I’m not ‘one of the guys’ with these men, they don’t treat me like that at all — they include me, but we’re all aware that I’m fundamentally different. They recognize that I walk through the world with a different set of concerns than they do — they get it all the more since some of them have daughters or had care-taken mothers, sisters, extended female family members. They understood, albeit through a different lens, that safety is a different priority for women — the expression of concern than I’d be safe on my late night journey walking home are signs that they at least get this aspect of difference. We actually talked about clothes and the lack of pockets on women’s clothing, and how inconvenient that can be, and what odd work-arounds women find when they want to carry only a phone, wallet, and keys but not a purse.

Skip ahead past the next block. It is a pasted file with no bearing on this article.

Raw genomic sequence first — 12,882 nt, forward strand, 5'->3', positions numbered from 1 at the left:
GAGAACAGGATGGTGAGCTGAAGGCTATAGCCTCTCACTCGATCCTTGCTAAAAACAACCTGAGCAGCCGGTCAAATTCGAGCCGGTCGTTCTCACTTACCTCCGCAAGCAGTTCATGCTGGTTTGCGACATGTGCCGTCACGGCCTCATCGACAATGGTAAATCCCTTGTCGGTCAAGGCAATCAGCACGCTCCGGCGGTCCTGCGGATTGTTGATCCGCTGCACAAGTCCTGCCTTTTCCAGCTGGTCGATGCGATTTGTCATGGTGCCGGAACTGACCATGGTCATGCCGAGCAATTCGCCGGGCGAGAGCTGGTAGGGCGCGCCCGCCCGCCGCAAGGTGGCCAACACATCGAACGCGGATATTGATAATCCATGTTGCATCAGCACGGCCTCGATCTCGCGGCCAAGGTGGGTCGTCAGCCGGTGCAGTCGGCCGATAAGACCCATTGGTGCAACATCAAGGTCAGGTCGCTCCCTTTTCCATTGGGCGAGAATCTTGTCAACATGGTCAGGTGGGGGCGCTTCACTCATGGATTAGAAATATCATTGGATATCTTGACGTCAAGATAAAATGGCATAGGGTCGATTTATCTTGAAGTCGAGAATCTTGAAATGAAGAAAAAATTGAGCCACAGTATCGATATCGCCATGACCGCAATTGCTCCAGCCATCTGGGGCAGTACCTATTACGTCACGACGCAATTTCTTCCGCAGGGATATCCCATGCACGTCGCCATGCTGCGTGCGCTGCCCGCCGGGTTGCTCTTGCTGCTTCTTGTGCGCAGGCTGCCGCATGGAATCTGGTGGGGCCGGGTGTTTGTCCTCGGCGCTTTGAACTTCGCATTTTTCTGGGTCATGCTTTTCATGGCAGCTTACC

But I digress, because the point I want to make is that we ended up talking about language and the deep-rooted double standard society has around labels, adjectives, descriptions: that what word qualifies as a positive leadership trait in men has a completely different, negative, connotation when applied to a woman.

What was fascinating was how the conversation started unconsciously: I watched a group of men acknowledge that there’s a double standard around language while they, in real time, would occasionally toss around pejorative terms (“ball buster” was the first one) to describe women. And I watched as that confused, guilty look crossed their faces at the same time those words left their mouths. I witnessed a genuine light bulb moment for a couple of them, and although I suspect they were worried I’d blow a gasket, I couldn’t help but laugh. I mean I laughed at them, not with them, so that’s probably as awkward for them had my gaskets blown, but I digress.